In January 2020, just in time for the 25th anniversary of the show’s debut, I started a Star Trek: Voyager Rewatch on Tor.com. I’d said in the past that I had no intention of doing a rewatch of Voyager, even though I’d done the original series, The Next Generation, and Deep Space Nine.
I changed my mind for a number of reasons. I had finished “4-Color to 35-Millimeter: The Great Superhero Movie Rewatch,” I was trying to figure out what to do next for Tor.com, and I came to several conclusions: 1) it was unfair to not do Voyager, given the above three, plus the fact that I’d been reviewing the new Trek series on CBS All Access for Tor as well; 2) it was the show’s 25th anniversary; 3) many people whose opinion I respect love Voyager and thought I was being unfair to it; 4) I hadn’t actually watched any Voyager episodes in ages, and I’m older and, I like to think, wiser.
Having done the rewatch for the better part of a year now, I find that I’m really enjoying it. Part of it is just the comfort of having a regular thing going that I can share and talk with people about twice a week during this spectacular shitshow of a year, which of course I didn’t see coming in January.
But I also have a greater appreciation for the show — which, full disclosure, I really disliked on first viewing — than I did. I’m frustrated by their unwillingness to embrace the premise and their insistence on jumping up and down on the reset button, but unlike the first time, I knew that going in, so it doesn’t bug me as much. And when they worked within those constraints (which were externally imposed by their fledging network — Voyager, remember, was the flagship of the brand-new United Paramount Network in 1995), the show could be really really good. They were also blessed with great acting, particularly from Kate Mulgrew, Robert Picardo, Tim Russ, Jennifer Lien, Roxann Dawson, Jeri Ryan, and Robert Beltran.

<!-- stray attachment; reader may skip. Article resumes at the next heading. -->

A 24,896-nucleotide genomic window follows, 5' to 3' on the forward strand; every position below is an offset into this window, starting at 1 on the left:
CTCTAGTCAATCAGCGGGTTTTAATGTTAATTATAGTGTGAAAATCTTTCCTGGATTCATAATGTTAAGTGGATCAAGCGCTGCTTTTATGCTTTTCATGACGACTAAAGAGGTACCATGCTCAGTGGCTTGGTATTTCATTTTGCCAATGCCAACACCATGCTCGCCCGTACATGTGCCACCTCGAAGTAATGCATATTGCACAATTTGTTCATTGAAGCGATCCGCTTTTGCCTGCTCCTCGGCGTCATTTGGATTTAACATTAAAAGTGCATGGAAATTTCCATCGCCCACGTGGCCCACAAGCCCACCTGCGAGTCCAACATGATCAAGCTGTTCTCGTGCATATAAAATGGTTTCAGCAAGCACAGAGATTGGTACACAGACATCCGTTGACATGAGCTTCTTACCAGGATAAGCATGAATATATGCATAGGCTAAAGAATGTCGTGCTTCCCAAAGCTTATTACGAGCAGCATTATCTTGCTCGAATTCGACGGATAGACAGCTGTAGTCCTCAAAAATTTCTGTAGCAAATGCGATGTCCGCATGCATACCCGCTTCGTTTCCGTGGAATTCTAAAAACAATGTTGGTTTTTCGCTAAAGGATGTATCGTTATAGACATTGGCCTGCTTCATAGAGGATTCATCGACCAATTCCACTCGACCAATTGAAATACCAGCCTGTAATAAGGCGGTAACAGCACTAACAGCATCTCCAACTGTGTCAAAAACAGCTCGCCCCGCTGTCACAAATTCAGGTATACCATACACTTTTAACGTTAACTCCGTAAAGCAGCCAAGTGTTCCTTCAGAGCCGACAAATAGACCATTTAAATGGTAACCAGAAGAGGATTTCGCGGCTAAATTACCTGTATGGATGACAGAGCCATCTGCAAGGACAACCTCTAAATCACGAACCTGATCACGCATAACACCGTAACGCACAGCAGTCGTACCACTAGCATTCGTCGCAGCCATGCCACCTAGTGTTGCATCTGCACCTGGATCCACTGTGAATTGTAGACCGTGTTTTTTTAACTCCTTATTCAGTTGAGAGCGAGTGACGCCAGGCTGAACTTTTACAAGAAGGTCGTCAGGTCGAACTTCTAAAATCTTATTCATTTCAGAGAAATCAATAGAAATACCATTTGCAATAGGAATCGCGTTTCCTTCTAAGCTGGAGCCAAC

Yes, you read that right. When given actual good material — which was vanishingly rare — Beltran did great work. Unfortunately, Chakotay was sabotaged by one thing that we all know now that was less well-known 25 years ago: the Native American advisor they hired, “Jamake Highwater,” was really a con artist named Jackie Marks who wasn’t Indigenous, didn’t know shit about being Indigenous, and provided them with a lot of bullshit masquerading as being authentic. This torpedoed Trek‘s first and only regular Indigenous character (on screen at least), and it’s damage the franchise still hasn’t addressed properly.
Anyhow, here are some highlights from 2020’s Voyager Rewatch entries for the first season of the show (I’ll do posts for seasons two, three, and four over the course of the next week and a half or so):
Okay, if there was a TNG episode in which Riker, Ro, La Forge, Crusher, and Ogawa were all killed, it might, y’know, get mentioned once or twice. In fact, it would devastate the crew and have repercussions from which the characters would struggle to recover.
Yet the equivalent characters on Voyager are all killed, and by the second hour nobody seems to give a shit. Janeway’s waxing rhapsodic about talking to Kim’s parents and how he forgot his clarinet, and Kim’s just missing for a bit. What about your first officer who died? What about Stadi? What about the entire medical staff, who aren’t even given the dignity of names, or the chief engineer, who isn’t given the dignity of a name or a face? (And hey, did they just keep all those dead bodies in stasis for seven years?)
Voyager’s journey through the Delta Quadrant has on its foundation an appalling number of deaths, yet those characters are utterly forgotten about by the second hour of the pilot and never even mentioned again over the next seven years, which is despicable and unintentionally makes the characters out to be uncaring shits. There isn’t even a memorial service for those crewmembers. It’s not good when the characters act like they know who has billing. One of the reasons why Discovery’s “The Red Angel” was so powerful is that Airiam wasn’t an important character to the viewer, but she was part of the crew, and was therefore important to the characters, and deserved a memorial service.